Half right, I'd say
It's true that many TVs (and other playback devices) are decidedly lacking in format support. But I do think it's still appropriate to blame DLNA for at least part of that.
Most of us here are technical, and understand all the complexities and interactions involved. But ordinary punters are not. And if DLNA is to mean anything useful, then it should surely be some guarantee of compatibility beyond just "yep, I can probably show you there's a server on your network."
The point of marks such as these, from the view of the novice consumer, is to make things simple and to make it easy to make purchasing decisions. DLNA ought to guarantee that when you buy a TV with the DLNA logo, and connect it to a network on which you have a DLNA server, you can access if not all, then certainly the vasty majority of your media.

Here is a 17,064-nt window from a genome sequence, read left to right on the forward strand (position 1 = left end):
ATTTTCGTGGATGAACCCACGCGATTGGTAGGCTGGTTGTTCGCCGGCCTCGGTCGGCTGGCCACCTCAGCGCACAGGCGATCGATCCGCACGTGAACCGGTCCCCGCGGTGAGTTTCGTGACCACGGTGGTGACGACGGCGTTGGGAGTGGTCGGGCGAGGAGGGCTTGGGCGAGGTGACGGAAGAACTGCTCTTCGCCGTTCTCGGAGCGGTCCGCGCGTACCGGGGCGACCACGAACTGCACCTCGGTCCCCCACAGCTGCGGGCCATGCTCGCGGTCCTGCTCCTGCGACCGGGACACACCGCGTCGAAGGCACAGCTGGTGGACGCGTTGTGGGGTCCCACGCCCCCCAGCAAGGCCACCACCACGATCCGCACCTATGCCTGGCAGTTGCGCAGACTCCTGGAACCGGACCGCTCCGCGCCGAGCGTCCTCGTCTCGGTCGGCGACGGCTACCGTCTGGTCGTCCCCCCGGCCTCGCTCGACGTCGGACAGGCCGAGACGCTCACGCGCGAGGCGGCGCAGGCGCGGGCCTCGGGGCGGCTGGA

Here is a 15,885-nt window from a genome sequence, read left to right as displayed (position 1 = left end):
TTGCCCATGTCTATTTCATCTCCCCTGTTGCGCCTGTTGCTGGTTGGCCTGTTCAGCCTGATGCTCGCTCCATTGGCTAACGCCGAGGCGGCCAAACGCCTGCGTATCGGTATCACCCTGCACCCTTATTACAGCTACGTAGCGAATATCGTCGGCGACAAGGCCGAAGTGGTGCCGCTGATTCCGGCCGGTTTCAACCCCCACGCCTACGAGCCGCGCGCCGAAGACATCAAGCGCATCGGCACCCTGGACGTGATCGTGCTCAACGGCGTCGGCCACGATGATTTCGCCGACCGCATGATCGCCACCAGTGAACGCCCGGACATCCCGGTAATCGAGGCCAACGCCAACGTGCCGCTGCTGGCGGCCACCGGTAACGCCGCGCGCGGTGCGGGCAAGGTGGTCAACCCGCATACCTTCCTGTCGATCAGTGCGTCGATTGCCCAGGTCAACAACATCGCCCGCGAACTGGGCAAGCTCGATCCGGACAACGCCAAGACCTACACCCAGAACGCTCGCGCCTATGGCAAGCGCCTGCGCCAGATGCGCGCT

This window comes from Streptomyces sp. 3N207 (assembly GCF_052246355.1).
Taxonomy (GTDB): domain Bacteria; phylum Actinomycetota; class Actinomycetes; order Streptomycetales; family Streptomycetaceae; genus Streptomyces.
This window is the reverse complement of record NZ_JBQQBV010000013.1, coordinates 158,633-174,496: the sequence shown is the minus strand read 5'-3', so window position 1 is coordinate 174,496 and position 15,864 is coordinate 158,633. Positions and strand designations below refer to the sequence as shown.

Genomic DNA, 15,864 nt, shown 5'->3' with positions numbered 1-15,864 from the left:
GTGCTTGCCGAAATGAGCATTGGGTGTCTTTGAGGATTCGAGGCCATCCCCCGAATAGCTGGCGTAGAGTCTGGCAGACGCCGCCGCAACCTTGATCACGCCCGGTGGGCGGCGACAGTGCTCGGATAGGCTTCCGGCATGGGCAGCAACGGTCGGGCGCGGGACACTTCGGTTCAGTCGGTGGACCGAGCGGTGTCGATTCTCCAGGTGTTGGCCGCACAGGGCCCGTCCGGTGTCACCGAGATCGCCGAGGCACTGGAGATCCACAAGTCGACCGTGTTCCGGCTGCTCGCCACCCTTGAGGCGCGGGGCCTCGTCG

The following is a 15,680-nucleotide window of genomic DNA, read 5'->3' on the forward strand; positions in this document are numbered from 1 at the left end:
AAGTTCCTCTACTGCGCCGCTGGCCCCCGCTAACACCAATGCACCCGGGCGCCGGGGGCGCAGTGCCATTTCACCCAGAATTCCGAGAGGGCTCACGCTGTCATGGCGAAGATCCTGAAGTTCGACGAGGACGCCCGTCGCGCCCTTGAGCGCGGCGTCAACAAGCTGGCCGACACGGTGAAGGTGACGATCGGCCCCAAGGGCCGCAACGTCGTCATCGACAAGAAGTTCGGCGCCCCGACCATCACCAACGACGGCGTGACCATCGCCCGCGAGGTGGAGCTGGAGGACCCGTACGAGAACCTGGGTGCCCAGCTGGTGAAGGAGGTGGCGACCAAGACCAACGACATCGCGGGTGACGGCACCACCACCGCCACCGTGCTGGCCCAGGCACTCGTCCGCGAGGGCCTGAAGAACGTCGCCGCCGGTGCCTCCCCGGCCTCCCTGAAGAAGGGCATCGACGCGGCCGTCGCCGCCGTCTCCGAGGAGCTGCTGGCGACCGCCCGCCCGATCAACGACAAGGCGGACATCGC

You can lay the blame at the door of the TV makers, or the software, or wherever you like.
But ultimately, as far as the consumer is concerned, it is the fault of DLNA, which paints an image on its own website - just look at http://www.dlna.org/digital_living/possibilities/ - that is far removed from the reality experienced by many consumers.
If an organisation say "DLNA Certified® products are built to work together, even though they come from many different companies" and that turns out not to be the case, then I think it's pretty fair game to blame the organisation.